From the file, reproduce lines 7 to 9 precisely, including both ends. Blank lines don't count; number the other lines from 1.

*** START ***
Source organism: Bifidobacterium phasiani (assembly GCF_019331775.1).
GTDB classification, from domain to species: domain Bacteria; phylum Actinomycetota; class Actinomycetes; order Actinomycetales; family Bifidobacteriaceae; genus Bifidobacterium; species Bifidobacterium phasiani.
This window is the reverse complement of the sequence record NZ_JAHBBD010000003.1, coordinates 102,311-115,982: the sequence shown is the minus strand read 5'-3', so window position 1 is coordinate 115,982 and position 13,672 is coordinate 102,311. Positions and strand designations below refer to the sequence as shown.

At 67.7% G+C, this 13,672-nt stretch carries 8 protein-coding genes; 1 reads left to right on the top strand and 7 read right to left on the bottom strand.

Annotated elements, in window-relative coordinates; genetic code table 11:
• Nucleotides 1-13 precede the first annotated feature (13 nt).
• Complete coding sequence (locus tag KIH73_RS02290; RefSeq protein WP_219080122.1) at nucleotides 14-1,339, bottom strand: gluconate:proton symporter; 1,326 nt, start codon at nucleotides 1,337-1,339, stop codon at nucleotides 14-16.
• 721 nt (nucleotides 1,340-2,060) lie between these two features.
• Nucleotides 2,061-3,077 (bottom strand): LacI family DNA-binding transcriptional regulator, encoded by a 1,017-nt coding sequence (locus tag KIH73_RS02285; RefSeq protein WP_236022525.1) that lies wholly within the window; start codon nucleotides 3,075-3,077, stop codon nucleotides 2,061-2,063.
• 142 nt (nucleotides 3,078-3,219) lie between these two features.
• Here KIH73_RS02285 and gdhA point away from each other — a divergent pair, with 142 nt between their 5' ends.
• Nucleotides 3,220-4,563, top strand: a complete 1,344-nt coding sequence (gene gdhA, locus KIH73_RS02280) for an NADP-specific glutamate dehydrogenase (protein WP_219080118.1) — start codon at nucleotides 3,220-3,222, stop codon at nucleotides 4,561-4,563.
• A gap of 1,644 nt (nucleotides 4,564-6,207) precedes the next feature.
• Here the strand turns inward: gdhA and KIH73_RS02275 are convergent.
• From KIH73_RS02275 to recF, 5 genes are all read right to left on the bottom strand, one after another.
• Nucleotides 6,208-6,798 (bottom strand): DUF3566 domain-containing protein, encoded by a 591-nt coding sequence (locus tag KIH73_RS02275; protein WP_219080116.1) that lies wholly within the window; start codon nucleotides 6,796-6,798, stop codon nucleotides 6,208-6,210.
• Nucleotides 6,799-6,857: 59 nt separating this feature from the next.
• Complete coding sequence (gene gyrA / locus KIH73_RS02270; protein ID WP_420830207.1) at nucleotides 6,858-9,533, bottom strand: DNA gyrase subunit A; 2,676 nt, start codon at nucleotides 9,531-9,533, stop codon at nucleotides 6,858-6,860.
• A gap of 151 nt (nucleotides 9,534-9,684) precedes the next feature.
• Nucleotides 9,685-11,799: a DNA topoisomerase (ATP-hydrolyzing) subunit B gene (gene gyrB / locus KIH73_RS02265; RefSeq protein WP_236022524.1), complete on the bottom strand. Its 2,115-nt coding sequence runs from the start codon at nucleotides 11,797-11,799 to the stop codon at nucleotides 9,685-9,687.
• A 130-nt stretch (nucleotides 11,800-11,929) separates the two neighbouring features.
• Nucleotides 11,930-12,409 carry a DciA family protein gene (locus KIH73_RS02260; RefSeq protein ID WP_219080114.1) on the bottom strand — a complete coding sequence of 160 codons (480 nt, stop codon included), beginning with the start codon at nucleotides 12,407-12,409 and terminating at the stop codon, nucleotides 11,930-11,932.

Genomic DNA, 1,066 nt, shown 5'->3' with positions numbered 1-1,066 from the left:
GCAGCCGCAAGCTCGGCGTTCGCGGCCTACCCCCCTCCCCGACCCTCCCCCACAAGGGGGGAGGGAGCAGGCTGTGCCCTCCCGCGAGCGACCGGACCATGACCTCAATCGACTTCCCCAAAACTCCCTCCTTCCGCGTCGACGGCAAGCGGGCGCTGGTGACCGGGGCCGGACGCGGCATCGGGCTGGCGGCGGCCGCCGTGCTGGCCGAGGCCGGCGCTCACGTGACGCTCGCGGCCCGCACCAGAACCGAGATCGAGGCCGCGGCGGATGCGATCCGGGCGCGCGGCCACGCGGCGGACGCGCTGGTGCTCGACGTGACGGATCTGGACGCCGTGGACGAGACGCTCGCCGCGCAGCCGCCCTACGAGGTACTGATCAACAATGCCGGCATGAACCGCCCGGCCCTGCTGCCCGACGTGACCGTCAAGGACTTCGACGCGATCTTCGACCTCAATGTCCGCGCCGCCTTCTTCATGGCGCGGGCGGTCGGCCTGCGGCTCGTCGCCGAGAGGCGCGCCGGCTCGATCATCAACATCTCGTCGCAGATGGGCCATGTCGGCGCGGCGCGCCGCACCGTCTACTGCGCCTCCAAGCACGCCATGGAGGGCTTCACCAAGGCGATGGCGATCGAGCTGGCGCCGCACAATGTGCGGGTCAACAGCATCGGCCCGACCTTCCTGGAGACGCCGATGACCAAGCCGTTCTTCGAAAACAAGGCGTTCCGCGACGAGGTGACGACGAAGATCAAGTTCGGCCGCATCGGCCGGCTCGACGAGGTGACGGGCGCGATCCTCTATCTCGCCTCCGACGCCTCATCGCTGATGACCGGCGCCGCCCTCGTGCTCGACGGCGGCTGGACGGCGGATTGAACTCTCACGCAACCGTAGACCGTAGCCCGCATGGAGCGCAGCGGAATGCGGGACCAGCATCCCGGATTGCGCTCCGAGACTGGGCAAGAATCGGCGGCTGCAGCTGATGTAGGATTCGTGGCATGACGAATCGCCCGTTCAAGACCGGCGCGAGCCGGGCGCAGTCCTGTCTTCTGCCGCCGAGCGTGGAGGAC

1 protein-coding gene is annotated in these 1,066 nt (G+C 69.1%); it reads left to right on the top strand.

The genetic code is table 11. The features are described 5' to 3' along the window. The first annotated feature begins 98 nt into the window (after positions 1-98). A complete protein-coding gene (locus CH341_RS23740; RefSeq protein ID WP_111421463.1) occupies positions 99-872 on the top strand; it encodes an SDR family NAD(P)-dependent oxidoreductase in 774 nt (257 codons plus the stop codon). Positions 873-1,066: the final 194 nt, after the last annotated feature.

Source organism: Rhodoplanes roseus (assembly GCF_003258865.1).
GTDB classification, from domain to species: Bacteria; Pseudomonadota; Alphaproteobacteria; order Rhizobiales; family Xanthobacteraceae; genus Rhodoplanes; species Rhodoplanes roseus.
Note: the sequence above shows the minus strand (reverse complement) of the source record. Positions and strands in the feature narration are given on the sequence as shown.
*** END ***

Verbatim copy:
• Complete coding sequence (locus tag KIH73_RS02290; RefSeq protein WP_219080122.1) at nucleotides 14-1,339, bottom strand: gluconate:proton symporter; 1,326 nt, start codon at nucleotides 1,337-1,339, stop codon at nucleotides 14-16.
• 721 nt (nucleotides 1,340-2,060) lie between these two features.
• Nucleotides 2,061-3,077 (bottom strand): LacI family DNA-binding transcriptional regulator, encoded by a 1,017-nt coding sequence (locus tag KIH73_RS02285; RefSeq protein WP_236022525.1) that lies wholly within the window; start codon nucleotides 3,075-3,077, stop codon nucleotides 2,061-2,063.